I’ve had two very similar conversations recently about residential renovations. One with my sister and one with a prospective client, let’s call her Mary. Mary lives in Northcote in a period home that needs a complete renovation. We had a good chat which included a discussion about when to renovation and when to downsize.
Budget is a key factor when considering a renovation project. For my sister and Mary, the cost factor has many implications. My sister’s renovation project is about $150,000 on a property valued about $800,000.
Whereas Mary’s renovation project could be anywhere between $300,000-$500,000 on a property valued at $1.2 million. The work includes a new roof, restumping, new kitchen, new bathroom, new floor, painting internal and external, storm water draining repair, new heating system etc etc.
The key difference between my sister and my prospective client is their life stage. My sister has a young family. However, Mary is an empty nester in her sixties. Your life stage as well as budget impacts when to renovation and when to downsize. Here are the key factors I discussed with Mary to help her make decision.
With Mary we talked about how most professionals in the property industry will tell you not to overcapitalise on your residential renovations.
This means not spending more than 10% of the current value of your home. For Mary, the current value of her home is $1.2million. So her budget to renovate should sit at around $120,000-$150,000 (including some money for contingencies). But this budget will not cover the work needed on her house which we estimated to be approximately $300,000.
So, it meant a re-think for Mary in terms of her budget, and her current life situation. As an empty nester would it be better, cheaper for Mary to downsize. Downsizing presents interesting opportunities as it can mean moving into a property that requires less maintenance and therefore less stress.
I told Mary about another client who recently downsized into an apartment in Collingwood and how excited she was about this new stage in her life. She told me she took a ‘pre-emptive strike’ which I thought was a smart way to approach downsizing.
What this means is that she made a decision to move when she was well in her health. Rather in than waiting for a significant life event to force her to make that decision.
Also, although I don’t know Mary’s financial situation, we did talk about the value of spending so much money on a family home while she’s in her early 60s. Would that money be better spent on her retirement fund?
As mentioned above there are many personal reasons that impact the decisions whether to renovate or to downsize.
For Mary, it was that she lived alone in a three bedroom house and was not necessarily close to her daughter. She hoped to her, in the future, if her daughter had a child that Mary would spend time with her grand daughter so she may need the other rooms in her house for that situation.
So I asked Mary if a two bedroom property for this situation, IF, it arose would suffice and she said yes.
Mary also acknowledged that she had a low propensity for stress. I was honest with her when I said that all renovation projects even if you’re working with an interior designer and have the best builder are stressful.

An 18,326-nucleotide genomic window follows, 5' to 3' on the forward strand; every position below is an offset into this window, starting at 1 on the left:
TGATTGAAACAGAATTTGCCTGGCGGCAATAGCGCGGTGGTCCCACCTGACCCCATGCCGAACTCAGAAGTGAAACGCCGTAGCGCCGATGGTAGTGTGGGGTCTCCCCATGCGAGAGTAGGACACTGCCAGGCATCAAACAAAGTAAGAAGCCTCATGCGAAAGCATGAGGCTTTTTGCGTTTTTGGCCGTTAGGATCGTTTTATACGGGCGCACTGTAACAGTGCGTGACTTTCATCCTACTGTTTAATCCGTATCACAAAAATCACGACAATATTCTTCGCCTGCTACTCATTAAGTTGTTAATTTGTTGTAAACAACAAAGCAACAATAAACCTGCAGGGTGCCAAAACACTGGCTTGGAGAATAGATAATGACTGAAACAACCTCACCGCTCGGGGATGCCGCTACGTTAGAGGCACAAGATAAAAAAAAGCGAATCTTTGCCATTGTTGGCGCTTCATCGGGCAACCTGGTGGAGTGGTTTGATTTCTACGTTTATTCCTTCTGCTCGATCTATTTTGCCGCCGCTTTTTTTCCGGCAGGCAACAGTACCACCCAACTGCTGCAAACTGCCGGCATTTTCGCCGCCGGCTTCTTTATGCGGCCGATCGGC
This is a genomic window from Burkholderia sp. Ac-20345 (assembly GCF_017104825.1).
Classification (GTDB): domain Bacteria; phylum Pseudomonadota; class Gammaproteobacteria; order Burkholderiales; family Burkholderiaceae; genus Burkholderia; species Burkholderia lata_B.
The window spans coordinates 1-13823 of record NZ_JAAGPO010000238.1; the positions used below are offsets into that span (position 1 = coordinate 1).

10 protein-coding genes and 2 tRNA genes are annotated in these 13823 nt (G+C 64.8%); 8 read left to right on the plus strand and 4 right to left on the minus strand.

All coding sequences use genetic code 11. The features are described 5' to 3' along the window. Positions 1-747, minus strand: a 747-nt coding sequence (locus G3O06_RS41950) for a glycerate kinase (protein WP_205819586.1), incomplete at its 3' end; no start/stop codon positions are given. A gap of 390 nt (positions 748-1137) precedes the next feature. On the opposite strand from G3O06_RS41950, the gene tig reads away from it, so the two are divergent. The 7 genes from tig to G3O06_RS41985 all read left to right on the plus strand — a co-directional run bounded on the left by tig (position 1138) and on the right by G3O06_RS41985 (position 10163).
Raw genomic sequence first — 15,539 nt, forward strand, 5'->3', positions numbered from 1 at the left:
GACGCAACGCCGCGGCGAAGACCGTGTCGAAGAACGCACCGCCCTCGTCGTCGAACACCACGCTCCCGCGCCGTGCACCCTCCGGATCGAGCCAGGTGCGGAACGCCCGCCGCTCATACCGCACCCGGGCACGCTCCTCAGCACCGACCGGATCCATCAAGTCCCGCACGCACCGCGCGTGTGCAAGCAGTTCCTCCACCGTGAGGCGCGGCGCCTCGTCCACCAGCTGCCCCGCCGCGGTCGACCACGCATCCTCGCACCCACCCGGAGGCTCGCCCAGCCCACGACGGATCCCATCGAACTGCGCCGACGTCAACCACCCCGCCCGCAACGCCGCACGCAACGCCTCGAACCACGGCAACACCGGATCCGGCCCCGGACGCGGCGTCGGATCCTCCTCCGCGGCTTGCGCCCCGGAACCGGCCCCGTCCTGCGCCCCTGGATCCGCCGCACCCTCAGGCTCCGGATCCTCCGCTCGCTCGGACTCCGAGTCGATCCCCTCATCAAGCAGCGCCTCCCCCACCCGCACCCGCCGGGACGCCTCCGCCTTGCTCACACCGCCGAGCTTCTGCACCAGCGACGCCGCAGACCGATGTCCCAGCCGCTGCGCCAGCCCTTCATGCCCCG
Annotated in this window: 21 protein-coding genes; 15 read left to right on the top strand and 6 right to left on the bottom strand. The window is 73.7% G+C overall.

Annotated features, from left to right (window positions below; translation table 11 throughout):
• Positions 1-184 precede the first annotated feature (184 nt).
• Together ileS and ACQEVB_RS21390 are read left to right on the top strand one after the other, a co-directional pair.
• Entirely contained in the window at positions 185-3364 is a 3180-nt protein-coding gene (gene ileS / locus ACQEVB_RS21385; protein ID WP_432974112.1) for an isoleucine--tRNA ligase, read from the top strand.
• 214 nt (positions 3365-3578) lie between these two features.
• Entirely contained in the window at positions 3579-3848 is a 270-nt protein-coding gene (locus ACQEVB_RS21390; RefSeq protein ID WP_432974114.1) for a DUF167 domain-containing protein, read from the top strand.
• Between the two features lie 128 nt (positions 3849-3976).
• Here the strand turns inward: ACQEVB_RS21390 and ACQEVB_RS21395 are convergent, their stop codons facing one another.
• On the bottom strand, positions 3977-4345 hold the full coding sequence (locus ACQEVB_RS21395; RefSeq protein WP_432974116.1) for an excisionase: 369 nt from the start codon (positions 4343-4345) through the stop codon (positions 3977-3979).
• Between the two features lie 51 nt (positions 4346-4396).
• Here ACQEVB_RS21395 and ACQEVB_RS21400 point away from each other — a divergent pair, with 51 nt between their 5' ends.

Additionally, Mary has limited mobility which will get worse as time goes by. We also talked about Mary’s artistic painting, her social life and in general, from a functional perspective how she uses the house.
We talked about the opportunity of painting from a shared studio space, which would enable Mary to connect with other creatives. She thought this was an interesting and exciting idea, compared to painting alone in her home.
Therefore, when being honest with her current life situation, Mary started to realise that downsizing might be an option she wanted to explore.
Stress levels when downsizing
For some people renovating equates to stress. Something always goes wrong and it’s usually expensive. In a project like Mary’s, it also means leaving her home for an extending period. For some people that can lead to feeling displaced.
Simply by not being at home and watching your home in various stages of a renovation can be an emotional journey for some people.
Knowing your propensity for stress can be an important factor when deciding to renovate or to downsize.
Research your downsizing options
I suggested to Mary that she’s in the early stages of her decision-making process. I advised that she speak to a buyer’s advocate to see if they could help find the perfect property to downsize to.
For Mary, it also makes sense to speak to a financial adviser about the economic impact of spending nearly $300,000 on a renovation at this stage in her life.
Another good person to talk to would be real estate agent to get a proper evaluation on her home. To understand what her true budget is to undertake renovation work.
Also conducting her own research into the existing real estate market in the area she loves would be helpful to see what type of property she could downsize to.
The heart of interior design is functionality. For Mary, the kitchen and the bathroom are not functional. She doesn’t use two bedrooms because there is insufficient heating. The attic is inaccessible for her.
So, if the functionality of your home is comprised and there are rooms you don’t even use, then I think this is a key factor when deciding to renovate or to downsize. Downsizing is also stressful but possibly not as stressful as undertaking a long and expensive renovation project on a home with rooms you don’t even use.
Mary has a long way to go before she makes a final informed decision. But it’s smart for her to take the time she needs to make this life changing decision of when to renovate and when to downsize.